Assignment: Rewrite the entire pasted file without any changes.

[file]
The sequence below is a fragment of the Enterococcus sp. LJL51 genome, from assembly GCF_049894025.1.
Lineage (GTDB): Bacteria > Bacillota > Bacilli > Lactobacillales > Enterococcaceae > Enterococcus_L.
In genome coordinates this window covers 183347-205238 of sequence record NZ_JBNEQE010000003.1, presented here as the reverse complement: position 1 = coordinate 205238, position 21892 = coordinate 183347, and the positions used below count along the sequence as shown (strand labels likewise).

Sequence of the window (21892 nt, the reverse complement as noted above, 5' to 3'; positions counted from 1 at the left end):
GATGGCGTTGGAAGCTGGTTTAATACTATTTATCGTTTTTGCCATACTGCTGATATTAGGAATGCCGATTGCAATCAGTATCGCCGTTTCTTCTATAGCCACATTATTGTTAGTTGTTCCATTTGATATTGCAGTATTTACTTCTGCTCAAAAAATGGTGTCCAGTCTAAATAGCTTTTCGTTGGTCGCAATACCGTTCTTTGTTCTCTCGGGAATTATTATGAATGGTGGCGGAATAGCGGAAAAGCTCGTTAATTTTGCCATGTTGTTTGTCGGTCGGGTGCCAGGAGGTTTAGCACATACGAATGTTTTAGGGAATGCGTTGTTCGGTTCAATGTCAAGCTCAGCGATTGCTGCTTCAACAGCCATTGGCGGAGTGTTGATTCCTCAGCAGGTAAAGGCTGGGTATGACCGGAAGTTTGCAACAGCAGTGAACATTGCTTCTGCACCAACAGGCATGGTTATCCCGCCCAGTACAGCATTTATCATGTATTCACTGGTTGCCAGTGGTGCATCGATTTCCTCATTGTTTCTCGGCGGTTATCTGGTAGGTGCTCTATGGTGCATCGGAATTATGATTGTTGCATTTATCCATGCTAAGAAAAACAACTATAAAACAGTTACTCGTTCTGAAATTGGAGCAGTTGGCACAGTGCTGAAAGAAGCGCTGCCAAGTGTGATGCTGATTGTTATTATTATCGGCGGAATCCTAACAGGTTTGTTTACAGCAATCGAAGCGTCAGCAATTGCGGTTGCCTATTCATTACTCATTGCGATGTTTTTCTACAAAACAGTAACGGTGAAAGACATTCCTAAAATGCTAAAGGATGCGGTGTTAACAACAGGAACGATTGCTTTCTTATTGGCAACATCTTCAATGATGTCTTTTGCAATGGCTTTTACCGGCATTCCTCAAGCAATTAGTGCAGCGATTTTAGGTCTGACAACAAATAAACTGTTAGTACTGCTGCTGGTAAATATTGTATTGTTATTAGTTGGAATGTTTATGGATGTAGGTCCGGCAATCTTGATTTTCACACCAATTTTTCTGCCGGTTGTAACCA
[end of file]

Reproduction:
The sequence below is a fragment of the Enterococcus sp. LJL51 genome, from assembly GCF_049894025.1.
Lineage (GTDB): Bacteria > Bacillota > Bacilli > Lactobacillales > Enterococcaceae > Enterococcus_L.
In genome coordinates this window covers 183347-205238 of sequence record NZ_JBNEQE010000003.1, presented here as the reverse complement: position 1 = coordinate 205238, position 21892 = coordinate 183347, and the positions used below count along the sequence as shown (strand labels likewise).

Sequence of the window (21892 nt, the reverse complement as noted above, 5' to 3'; positions counted from 1 at the left end):
GATGGCGTTGGAAGCTGGTTTAATACTATTTATCGTTTTTGCCATACTGCTGATATTAGGAATGCCGATTGCAATCAGTATCGCCGTTTCTTCTATAGCCACATTATTGTTAGTTGTTCCATTTGATATTGCAGTATTTACTTCTGCTCAAAAAATGGTGTCCAGTCTAAATAGCTTTTCGTTGGTCGCAATACCGTTCTTTGTTCTCTCGGGAATTATTATGAATGGTGGCGGAATAGCGGAAAAGCTCGTTAATTTTGCCATGTTGTTTGTCGGTCGGGTGCCAGGAGGTTTAGCACATACGAATGTTTTAGGGAATGCGTTGTTCGGTTCAATGTCAAGCTCAGCGATTGCTGCTTCAACAGCCATTGGCGGAGTGTTGATTCCTCAGCAGGTAAAGGCTGGGTATGACCGGAAGTTTGCAACAGCAGTGAACATTGCTTCTGCACCAACAGGCATGGTTATCCCGCCCAGTACAGCATTTATCATGTATTCACTGGTTGCCAGTGGTGCATCGATTTCCTCATTGTTTCTCGGCGGTTATCTGGTAGGTGCTCTATGGTGCATCGGAATTATGATTGTTGCATTTATCCATGCTAAGAAAAACAACTATAAAACAGTTACTCGTTCTGAAATTGGAGCAGTTGGCACAGTGCTGAAAGAAGCGCTGCCAAGTGTGATGCTGATTGTTATTATTATCGGCGGAATCCTAACAGGTTTGTTTACAGCAATCGAAGCGTCAGCAATTGCGGTTGCCTATTCATTACTCATTGCGATGTTTTTCTACAAAACAGTAACGGTGAAAGACATTCCTAAAATGCTAAAGGATGCGGTGTTAACAACAGGAACGATTGCTTTCTTATTGGCAACATCTTCAATGATGTCTTTTGCAATGGCTTTTACCGGCATTCCTCAAGCAATTAGTGCAGCGATTTTAGGTCTGACAACAAATAAACTGTTAGTACTGCTGCTGGTAAATATTGTATTGTTATTAGTTGGAATGTTTATGGATGTAGGTCCGGCAATCTTGATTTTCACACCAATTTTTCTGCCGGTTGTAACCA